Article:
Marc Sullivan, 2007
Libong Beach Resort is a small resort on the largest island in Trang. Contact firstname.lastname@example.org. (There is one diving operator on the island: Jolly Roger Dive and Tours Co. Ltd.)
Koh Lanta is a large island with an enormous amount of Accommodation. It has red roads, long beaches and thick forests. The capital, Saladan, is home to several dive operators (at least three German run and one Australian run). We stayed in Lanta Garden Home and thoroughly recommend it. Friendly atmosphere and good cooking. To see accommodation options visit the Agoda site. For other options see your guidebook or trust to your own instinct about a place.
Few shops but some fantastic batiques for sale, painted in front of you.
If you're looking for nightlife and activities, Krabi, and it's nearby beaches and islands, are for you. Lots of guesthouses and cheap hotels, loads of bars, part of the backpackers route. Tons of things to do, like sea kayacking in mangrove swamps and caves, or climbing. For climbing take a boat to Railey or Phra Nang (you can walk between these two beaches and stay in bungalows here). There are two climbing outfits on the peninsula, where you can hire kit, guides or take lessons. There are many diving operators in Ao Nang (a bus ride from Krabi) and a couple on the Railey peninsula. Most also have booking offices in Krabi itself. To see hotel prices in Krabi visit the Agoda site
Lots of shops in Krabi, but generally the same things are cheaper in Bangkok. For clothes try the market; cheap but fairly well made.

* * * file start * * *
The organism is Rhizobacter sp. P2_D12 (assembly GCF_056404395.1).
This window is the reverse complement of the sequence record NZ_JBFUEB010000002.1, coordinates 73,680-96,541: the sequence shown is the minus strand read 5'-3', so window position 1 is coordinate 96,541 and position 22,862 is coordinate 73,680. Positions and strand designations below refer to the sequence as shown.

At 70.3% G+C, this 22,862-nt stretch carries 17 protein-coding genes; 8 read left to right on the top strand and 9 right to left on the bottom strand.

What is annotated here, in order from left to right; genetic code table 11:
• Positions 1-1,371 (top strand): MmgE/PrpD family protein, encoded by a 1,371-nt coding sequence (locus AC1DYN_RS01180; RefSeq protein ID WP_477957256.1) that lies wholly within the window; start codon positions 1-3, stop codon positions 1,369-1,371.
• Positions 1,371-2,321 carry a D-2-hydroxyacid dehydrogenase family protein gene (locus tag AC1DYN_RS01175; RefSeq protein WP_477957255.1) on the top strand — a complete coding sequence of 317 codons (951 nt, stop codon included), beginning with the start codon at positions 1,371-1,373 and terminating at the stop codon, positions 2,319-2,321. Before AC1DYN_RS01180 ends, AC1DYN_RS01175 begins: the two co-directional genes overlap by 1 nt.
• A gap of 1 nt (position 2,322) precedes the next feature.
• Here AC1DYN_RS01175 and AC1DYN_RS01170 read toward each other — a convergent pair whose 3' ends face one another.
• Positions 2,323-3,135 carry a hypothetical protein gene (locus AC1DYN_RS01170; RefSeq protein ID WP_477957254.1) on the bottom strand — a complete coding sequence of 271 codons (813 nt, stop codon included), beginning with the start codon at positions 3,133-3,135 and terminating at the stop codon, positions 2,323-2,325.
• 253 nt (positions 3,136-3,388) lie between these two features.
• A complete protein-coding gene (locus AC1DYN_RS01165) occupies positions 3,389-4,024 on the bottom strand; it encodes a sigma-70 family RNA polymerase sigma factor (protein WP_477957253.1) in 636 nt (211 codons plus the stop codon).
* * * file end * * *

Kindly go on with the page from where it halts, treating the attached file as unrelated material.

From Bangkok you can fly to Krabi. From Koh Ngai or Koh Muk take a boat to Pak Meng, from there catch a bus to Trang and from Trang bus station catch a bus to Krabi.
It's best to book in advance in high season as the bungalows here get booked up by tour operators.
"We went island hopping, eating, shopping and just had so much fun at one of the hotels in Khao Lak that was really good."
Conrad Lopez, 2011
Fourteen small cabins situated along the rocky shores. Poseidon runs the only livaboard dedicated to snorkellers. A 3-day snorkelling trip to the Similan Islands cost approximately $150 US.
1/6 Lam Kaen Thai Muang
Telephone and Fax: +66 (0)76 443258
From Phuket take a bus to Kaoh Lak. The normal service bus is very good - better and cheaper than most of the tourist buses.
Golden Buddha Beach Resort
An all-villa eco resort. In partnership with Ecocean, they are launching a Whale Shark Exploration Programme this 02 March. Divers participating in the programme will have the unique opportunity to "photo-tag" whale sharks to contribute to the conservation and research effort. All guests stay in private individually designed beach houses. The resort is the only one on the island and guests have access to over 10 kilometers of pristine, undeveloped beach front.
You can fly into to Phuket.
The GuidetoThailand.com website has more information on Thailand, as do these guidebooks.
- The Rough Guide to Thailand's Beaches & Islands
- Paperback, 464 pages (November 2012)